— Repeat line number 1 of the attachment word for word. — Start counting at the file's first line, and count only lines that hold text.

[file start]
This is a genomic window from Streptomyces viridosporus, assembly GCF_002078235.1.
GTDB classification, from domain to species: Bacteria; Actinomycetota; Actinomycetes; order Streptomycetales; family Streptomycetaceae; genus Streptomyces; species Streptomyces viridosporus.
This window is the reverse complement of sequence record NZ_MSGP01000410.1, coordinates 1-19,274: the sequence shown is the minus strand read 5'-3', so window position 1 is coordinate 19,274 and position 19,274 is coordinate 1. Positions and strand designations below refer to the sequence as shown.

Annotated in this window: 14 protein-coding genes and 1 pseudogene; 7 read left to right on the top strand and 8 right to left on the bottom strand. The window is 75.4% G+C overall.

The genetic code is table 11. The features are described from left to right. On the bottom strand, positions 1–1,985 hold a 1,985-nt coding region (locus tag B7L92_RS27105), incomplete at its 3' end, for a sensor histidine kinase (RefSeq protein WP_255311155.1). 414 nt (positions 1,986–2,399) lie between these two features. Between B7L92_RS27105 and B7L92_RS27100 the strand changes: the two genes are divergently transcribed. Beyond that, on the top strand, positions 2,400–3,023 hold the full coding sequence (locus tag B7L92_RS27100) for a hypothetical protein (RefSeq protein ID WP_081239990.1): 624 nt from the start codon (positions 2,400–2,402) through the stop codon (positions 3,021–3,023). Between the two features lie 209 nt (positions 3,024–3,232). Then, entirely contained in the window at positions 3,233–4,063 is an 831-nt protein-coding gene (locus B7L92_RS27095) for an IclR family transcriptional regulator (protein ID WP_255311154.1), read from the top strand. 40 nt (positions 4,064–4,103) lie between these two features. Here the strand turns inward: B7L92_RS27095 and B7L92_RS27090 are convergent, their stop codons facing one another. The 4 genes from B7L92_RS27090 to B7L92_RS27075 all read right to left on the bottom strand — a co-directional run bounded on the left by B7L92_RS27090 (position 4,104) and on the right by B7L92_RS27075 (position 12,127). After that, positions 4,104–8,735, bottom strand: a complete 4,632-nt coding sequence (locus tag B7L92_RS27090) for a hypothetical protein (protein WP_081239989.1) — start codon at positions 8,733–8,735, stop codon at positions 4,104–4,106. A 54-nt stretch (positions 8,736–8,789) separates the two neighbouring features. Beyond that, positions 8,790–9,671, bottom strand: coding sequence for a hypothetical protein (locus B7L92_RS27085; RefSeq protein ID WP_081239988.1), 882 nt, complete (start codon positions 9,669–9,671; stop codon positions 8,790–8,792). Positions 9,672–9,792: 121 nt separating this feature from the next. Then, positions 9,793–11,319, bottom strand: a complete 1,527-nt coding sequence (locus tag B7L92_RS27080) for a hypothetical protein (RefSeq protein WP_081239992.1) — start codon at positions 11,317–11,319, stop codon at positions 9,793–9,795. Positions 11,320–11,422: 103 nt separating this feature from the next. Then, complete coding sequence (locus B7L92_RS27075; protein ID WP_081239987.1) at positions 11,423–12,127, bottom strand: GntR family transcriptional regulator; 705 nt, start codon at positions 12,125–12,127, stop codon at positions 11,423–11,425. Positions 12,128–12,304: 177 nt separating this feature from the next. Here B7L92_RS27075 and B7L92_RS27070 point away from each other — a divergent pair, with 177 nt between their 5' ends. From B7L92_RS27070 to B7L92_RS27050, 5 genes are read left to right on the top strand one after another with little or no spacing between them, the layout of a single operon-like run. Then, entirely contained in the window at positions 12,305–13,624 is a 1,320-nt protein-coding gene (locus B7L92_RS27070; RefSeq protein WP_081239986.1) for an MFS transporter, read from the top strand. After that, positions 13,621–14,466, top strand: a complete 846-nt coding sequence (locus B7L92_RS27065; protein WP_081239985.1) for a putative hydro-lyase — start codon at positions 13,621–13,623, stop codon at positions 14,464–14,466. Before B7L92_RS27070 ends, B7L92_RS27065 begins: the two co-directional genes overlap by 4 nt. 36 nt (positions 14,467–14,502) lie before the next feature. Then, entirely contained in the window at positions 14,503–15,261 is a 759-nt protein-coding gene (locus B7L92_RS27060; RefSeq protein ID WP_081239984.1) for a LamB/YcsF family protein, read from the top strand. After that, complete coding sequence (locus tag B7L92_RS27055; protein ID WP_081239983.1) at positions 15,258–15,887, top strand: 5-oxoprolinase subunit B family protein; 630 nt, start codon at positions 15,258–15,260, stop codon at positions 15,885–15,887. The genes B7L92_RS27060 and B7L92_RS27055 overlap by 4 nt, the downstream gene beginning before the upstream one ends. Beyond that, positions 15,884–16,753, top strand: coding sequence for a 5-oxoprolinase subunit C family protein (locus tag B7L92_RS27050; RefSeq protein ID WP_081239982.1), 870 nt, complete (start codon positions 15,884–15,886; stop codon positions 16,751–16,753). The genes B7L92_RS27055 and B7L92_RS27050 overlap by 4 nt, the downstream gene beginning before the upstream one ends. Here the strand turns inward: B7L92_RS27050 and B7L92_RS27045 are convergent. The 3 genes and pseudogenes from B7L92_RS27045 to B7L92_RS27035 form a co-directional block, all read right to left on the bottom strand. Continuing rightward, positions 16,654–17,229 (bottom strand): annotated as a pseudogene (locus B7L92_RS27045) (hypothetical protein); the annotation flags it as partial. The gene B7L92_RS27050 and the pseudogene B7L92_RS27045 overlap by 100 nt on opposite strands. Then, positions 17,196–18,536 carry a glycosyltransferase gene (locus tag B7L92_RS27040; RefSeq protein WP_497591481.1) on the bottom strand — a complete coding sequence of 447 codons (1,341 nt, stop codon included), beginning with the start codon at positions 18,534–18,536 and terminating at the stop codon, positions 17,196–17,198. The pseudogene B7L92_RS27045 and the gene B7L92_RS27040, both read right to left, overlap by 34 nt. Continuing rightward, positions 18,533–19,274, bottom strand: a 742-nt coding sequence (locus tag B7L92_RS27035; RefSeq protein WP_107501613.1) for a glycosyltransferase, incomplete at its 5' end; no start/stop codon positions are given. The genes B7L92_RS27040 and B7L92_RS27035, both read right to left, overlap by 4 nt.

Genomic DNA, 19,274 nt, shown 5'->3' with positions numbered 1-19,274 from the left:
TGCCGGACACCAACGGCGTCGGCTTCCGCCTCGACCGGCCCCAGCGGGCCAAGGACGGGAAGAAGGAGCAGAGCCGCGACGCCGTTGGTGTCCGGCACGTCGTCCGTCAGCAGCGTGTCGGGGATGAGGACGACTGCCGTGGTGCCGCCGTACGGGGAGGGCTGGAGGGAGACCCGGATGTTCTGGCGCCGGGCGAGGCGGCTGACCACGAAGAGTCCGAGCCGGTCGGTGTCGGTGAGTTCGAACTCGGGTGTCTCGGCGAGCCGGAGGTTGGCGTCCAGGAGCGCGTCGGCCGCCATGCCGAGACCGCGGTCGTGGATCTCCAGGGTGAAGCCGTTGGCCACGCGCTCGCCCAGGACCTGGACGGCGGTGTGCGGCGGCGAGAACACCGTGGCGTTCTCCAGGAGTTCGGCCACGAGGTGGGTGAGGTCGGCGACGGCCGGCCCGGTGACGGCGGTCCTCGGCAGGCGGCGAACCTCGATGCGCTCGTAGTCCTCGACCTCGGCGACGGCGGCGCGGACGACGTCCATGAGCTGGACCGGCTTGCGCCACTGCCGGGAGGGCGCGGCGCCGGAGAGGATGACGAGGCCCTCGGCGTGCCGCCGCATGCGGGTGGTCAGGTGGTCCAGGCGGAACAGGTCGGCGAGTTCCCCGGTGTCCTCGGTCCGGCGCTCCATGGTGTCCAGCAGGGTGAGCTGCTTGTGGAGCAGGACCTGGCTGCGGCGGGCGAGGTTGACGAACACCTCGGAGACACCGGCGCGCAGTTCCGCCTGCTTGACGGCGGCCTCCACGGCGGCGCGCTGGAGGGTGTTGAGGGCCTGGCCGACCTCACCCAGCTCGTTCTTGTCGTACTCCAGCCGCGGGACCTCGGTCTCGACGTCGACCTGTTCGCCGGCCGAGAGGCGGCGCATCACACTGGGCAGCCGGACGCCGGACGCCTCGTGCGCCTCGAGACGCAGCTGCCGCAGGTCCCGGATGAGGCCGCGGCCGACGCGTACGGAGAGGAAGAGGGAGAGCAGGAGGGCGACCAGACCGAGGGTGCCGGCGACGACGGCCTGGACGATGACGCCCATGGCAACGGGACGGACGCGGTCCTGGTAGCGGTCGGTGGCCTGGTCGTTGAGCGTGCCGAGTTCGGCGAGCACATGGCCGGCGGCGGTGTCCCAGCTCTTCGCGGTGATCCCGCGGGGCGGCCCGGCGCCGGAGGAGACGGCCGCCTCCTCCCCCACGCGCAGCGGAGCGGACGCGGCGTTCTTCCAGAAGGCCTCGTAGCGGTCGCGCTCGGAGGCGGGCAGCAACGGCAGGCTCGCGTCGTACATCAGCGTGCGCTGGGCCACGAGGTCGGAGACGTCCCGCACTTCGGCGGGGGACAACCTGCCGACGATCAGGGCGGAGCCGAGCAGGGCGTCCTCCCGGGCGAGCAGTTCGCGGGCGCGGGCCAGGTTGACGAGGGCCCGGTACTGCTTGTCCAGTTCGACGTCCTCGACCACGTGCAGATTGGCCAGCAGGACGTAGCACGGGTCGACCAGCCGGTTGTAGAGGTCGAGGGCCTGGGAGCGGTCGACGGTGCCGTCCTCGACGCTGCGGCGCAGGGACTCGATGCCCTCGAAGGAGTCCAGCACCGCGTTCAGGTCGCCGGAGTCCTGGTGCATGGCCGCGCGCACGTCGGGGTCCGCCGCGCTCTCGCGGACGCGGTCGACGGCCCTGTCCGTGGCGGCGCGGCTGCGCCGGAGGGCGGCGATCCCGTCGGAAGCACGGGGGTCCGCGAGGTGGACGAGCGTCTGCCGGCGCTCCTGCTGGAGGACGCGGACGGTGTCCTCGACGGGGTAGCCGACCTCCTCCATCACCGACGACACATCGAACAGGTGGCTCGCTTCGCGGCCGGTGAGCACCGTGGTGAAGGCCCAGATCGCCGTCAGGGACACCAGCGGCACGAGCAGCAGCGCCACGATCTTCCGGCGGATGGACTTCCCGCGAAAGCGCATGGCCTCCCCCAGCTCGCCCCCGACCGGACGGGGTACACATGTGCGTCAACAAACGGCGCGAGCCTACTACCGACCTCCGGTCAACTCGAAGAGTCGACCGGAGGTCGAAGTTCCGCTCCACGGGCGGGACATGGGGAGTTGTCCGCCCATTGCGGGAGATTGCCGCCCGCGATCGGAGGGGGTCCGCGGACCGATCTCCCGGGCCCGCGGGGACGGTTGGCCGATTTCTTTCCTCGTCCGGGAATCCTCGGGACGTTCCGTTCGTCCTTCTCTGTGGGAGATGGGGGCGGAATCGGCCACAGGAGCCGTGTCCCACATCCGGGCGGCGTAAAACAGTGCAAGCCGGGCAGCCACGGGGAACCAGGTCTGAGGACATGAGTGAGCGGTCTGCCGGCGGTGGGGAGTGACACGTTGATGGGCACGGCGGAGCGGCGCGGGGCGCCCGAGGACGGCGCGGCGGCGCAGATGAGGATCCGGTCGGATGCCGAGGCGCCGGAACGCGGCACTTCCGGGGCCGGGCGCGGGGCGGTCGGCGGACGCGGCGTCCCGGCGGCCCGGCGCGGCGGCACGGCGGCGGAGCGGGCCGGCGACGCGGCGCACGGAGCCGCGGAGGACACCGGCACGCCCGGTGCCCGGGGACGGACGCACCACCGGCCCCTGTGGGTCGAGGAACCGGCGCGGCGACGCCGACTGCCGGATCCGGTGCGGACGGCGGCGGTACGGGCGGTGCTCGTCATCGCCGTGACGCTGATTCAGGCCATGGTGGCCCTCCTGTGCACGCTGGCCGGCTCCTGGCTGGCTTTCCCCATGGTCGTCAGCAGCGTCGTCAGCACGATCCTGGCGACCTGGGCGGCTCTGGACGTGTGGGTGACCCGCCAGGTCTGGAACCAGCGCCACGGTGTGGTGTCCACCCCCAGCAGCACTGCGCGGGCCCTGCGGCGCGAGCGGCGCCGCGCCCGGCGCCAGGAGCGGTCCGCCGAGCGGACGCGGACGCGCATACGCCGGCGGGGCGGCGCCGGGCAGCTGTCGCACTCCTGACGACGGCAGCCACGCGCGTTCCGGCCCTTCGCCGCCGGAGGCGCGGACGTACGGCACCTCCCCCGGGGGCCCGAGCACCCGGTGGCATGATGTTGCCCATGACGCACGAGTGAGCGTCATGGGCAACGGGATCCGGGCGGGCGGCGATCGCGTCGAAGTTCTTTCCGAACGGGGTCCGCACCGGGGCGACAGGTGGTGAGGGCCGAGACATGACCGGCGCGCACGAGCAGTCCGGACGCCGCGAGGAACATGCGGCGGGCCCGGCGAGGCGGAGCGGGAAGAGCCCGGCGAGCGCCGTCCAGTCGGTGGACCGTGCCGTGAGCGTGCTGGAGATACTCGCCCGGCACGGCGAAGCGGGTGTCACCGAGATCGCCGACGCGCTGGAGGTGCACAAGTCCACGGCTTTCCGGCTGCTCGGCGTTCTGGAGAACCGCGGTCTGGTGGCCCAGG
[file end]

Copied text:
This is a genomic window from Streptomyces viridosporus, assembly GCF_002078235.1.